A day after the official launch of Shanghai's new free-trade zone we know little more about the project than we did a week before.
Despite the State Council's publication last week of a list of 18 business sectors that will enjoy regulatory dispensations in the new zone, the official statements released so far remain remarkably short on hard detail.
So with speculation raging undiminished, it's probably worth reminding ourselves about a few of the things the mainland authorities are not about to allow in their new laboratory of liberalisation.
In particular, there are two things we are not likely to see, and certainly won't see together: market-determined interest rates, and free flows of capital.
At first glance, that seems to contradict everything we have heard about Shanghai's free-trade zone. In the last few weeks finance sector analysts by the dozen have put out research notes forecasting interest rate and capital account deregulation.
And on Friday, the mainland government itself promised "interest rate liberalisation" and cross-border currency flows.
There is, however, a catch. Both will be allowed only "as long as the risk is controlled".
At first that might sound reassuring. But on examination, it's less than encouraging. After all, in Hong Kong our interest rates are set by the market, and capital washes in and out without let or hindrance. The government lets consenting adults get on with things without saying anything about controlling risks.
That's because Hong Kong is a free market. But with the mainland authorities dictating what risks companies should be allowed to run, Shanghai's free-trade zone will fall a long way short of that status.
To be fair, that's not a great surprise. If the regulators were really to allow the market to dictate interest rates in the new zone, local bank branches would naturally start competing to attract funds by raising their deposit rates.
That would immediately create an enormous arbitrage opportunity between the new zone and the rest of the mainland, where the government keeps deposit rates artificially low.
At the moment, the interest rate on three-month time deposits is 2.6 per cent, the same as the consumer inflation rate, which means savers get no return at all in real terms.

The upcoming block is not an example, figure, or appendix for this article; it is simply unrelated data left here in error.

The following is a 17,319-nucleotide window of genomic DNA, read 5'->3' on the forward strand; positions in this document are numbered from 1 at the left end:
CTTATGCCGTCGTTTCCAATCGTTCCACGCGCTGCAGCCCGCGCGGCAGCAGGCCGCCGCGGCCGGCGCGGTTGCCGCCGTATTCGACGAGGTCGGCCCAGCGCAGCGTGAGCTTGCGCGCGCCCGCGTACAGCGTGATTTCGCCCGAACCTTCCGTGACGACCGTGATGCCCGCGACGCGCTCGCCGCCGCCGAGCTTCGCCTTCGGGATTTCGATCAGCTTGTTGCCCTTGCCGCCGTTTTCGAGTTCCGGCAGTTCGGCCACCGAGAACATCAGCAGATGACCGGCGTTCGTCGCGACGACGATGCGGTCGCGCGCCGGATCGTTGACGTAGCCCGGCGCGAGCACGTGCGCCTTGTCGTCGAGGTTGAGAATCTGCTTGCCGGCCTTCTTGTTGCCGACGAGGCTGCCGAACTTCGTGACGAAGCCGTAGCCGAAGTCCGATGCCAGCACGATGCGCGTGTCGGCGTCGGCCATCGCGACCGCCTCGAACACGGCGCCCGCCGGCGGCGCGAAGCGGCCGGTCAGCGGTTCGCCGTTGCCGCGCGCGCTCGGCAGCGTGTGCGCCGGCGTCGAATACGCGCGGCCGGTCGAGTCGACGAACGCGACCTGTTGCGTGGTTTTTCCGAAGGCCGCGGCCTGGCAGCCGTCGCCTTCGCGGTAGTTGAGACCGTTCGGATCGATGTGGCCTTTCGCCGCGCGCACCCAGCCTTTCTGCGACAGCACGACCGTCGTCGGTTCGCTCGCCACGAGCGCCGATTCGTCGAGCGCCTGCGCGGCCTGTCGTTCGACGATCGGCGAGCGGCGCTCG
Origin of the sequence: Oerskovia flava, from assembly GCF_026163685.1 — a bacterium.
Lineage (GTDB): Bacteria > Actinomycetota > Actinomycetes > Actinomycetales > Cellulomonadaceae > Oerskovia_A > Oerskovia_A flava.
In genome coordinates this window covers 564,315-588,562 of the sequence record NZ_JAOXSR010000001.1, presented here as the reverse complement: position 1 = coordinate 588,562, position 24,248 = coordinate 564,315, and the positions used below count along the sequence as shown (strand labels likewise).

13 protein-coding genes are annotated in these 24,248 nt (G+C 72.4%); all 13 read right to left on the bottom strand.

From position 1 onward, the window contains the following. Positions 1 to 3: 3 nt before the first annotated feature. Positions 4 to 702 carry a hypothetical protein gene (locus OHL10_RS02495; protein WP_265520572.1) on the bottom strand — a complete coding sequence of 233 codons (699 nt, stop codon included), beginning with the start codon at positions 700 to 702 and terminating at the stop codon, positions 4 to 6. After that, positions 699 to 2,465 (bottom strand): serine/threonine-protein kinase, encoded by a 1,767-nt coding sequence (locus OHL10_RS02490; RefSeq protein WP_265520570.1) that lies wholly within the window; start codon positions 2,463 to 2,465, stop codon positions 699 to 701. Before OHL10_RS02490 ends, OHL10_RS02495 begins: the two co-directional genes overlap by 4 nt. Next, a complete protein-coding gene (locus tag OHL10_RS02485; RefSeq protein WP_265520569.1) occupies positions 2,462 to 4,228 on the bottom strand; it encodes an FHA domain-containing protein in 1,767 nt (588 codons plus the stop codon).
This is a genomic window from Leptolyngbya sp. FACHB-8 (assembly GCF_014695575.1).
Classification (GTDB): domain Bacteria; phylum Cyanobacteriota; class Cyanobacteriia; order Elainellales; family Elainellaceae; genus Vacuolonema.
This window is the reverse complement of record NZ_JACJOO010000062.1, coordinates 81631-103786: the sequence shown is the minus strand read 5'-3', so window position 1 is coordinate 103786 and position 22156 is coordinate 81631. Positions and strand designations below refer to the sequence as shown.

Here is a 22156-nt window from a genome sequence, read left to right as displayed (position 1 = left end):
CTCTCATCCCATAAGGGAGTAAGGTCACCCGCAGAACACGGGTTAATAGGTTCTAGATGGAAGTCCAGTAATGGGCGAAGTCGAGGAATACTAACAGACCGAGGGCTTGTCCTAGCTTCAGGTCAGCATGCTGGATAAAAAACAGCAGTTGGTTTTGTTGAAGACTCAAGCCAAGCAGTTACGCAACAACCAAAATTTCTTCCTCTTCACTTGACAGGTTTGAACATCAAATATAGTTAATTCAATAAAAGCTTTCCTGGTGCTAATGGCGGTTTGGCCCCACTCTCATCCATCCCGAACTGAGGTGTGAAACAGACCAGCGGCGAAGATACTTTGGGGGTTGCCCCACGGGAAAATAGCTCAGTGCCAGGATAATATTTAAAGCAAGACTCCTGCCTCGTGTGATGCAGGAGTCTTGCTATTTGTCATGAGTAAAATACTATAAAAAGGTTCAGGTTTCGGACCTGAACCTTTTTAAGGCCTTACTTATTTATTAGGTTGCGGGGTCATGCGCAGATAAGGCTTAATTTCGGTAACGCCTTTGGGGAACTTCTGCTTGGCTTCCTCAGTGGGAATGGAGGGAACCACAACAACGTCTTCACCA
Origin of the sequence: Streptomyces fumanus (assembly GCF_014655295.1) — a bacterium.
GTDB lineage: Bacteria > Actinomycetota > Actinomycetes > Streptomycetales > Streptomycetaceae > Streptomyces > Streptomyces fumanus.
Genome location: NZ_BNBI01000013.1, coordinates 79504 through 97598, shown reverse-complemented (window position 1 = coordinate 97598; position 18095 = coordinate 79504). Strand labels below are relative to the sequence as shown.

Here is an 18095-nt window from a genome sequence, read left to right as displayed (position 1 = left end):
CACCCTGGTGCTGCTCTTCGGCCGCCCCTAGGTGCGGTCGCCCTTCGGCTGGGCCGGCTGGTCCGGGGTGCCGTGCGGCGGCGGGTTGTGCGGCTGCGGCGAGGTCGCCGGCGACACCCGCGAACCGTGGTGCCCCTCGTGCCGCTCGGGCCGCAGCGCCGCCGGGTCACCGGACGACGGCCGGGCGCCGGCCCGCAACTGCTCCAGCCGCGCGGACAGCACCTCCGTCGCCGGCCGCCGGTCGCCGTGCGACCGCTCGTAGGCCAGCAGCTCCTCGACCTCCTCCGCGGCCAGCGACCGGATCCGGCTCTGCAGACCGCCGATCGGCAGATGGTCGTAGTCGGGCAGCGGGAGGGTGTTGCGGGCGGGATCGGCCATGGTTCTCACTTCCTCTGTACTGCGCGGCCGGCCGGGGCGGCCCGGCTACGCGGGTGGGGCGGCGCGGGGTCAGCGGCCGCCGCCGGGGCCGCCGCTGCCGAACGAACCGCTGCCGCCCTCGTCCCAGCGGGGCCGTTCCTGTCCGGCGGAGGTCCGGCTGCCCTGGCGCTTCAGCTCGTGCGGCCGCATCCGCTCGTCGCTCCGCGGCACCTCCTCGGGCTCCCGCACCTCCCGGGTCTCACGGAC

The interest rate on demand deposits, which is where most of China's household savings are held, is just 0.35 per cent, which means in real terms savers are losing money.
That suits the government, because it provides the state banking system with a vast pool of cut-price funds, allowing the banks to lend cheaply to state-owned companies while making handsome profits themselves.
Given the choice, however, China's depositors would naturally opt for higher returns. So if banks in the Shanghai free-trade area were to start offering competitive deposit rates, money would rapidly begin flooding out of the onshore banking system and into the new zone.
That could jeopardise the mainland's whole financial system, so there is no way it will be allowed to happen.
Either deposit rates in the new zone will be rigidly controlled, or, if banks are allowed more leeway to set their own rates, then the free-trade area will be strictly ring-fenced from the rest of the mainland's financial system to prevent uncontrolled outflows.
For much the same reason, Shanghai will not be allowed to become a conduit for unrestricted cross-border capital flows between the mainland and the rest of the world.
The financial authorities in Beijing simply cannot risk allowing uncontrolled flows to develop. The mainland's financial system is too fragile.
So even without knowing many details, the one thing we can say with certainty about Shanghai's free-trade zone is that trading there won't be free.